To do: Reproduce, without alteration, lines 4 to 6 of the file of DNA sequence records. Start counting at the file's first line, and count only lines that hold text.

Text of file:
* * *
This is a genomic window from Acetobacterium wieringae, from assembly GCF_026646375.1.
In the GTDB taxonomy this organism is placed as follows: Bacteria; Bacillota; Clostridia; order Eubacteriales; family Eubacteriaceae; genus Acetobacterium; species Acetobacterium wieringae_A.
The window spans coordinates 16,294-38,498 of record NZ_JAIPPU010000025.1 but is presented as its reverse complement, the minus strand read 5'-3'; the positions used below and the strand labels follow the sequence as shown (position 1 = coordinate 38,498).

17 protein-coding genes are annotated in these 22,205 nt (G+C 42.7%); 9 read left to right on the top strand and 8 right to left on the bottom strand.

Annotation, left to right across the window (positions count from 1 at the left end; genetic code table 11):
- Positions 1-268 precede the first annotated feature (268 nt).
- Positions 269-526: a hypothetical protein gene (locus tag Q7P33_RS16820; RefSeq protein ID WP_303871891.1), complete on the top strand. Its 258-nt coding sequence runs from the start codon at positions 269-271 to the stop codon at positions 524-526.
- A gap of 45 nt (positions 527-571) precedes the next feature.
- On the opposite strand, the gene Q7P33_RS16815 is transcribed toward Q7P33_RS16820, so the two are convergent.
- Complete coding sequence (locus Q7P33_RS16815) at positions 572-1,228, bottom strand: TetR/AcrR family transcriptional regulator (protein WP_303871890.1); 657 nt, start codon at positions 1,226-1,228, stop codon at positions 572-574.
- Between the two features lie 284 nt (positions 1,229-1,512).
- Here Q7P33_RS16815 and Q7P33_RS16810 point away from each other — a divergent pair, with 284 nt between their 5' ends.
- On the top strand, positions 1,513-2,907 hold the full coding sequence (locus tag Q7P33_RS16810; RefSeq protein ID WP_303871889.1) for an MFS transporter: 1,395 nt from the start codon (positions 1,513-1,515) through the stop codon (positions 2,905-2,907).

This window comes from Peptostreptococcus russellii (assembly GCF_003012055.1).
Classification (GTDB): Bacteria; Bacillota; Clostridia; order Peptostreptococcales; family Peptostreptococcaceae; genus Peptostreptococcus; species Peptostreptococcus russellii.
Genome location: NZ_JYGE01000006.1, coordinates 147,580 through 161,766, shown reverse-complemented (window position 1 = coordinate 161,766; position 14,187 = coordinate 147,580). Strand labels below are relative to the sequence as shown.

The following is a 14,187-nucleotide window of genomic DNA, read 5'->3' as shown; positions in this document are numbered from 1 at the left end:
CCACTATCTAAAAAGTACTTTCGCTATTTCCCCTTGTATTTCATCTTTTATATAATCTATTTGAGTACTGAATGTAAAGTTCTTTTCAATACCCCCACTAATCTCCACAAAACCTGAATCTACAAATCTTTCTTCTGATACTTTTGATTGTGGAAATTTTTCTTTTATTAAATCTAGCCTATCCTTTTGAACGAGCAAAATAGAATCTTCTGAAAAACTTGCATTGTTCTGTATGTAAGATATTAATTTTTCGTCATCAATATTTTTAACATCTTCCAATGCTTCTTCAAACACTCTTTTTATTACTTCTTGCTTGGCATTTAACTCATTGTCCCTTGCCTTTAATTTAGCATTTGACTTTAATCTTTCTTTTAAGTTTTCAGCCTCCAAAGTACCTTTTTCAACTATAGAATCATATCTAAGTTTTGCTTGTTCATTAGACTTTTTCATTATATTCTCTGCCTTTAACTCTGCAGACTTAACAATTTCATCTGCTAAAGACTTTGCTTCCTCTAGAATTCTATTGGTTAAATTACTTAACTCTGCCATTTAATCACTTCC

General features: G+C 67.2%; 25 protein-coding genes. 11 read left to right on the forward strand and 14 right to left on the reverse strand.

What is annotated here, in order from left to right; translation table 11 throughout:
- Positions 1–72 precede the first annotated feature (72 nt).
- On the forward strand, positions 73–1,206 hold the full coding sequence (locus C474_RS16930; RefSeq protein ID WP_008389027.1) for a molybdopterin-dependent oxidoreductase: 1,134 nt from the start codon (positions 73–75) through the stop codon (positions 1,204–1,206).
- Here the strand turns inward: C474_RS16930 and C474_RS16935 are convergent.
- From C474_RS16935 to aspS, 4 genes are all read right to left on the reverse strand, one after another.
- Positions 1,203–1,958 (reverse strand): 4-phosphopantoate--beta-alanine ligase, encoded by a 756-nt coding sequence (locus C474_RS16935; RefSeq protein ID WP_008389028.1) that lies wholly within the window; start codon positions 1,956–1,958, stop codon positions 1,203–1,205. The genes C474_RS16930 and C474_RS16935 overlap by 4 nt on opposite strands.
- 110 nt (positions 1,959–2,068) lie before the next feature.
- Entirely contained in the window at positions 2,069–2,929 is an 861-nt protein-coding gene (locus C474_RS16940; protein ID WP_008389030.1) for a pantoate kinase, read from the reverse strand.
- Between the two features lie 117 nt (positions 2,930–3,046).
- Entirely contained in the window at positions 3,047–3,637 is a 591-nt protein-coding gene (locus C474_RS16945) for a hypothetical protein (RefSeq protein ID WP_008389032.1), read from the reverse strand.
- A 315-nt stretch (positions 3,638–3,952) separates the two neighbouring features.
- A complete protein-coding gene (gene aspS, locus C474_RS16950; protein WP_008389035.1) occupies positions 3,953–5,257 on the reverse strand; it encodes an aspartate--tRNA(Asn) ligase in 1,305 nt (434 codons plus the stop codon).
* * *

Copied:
17 protein-coding genes are annotated in these 22,205 nt (G+C 42.7%); 9 read left to right on the top strand and 8 right to left on the bottom strand.

Annotation, left to right across the window (positions count from 1 at the left end; genetic code table 11):
- Positions 1-268 precede the first annotated feature (268 nt).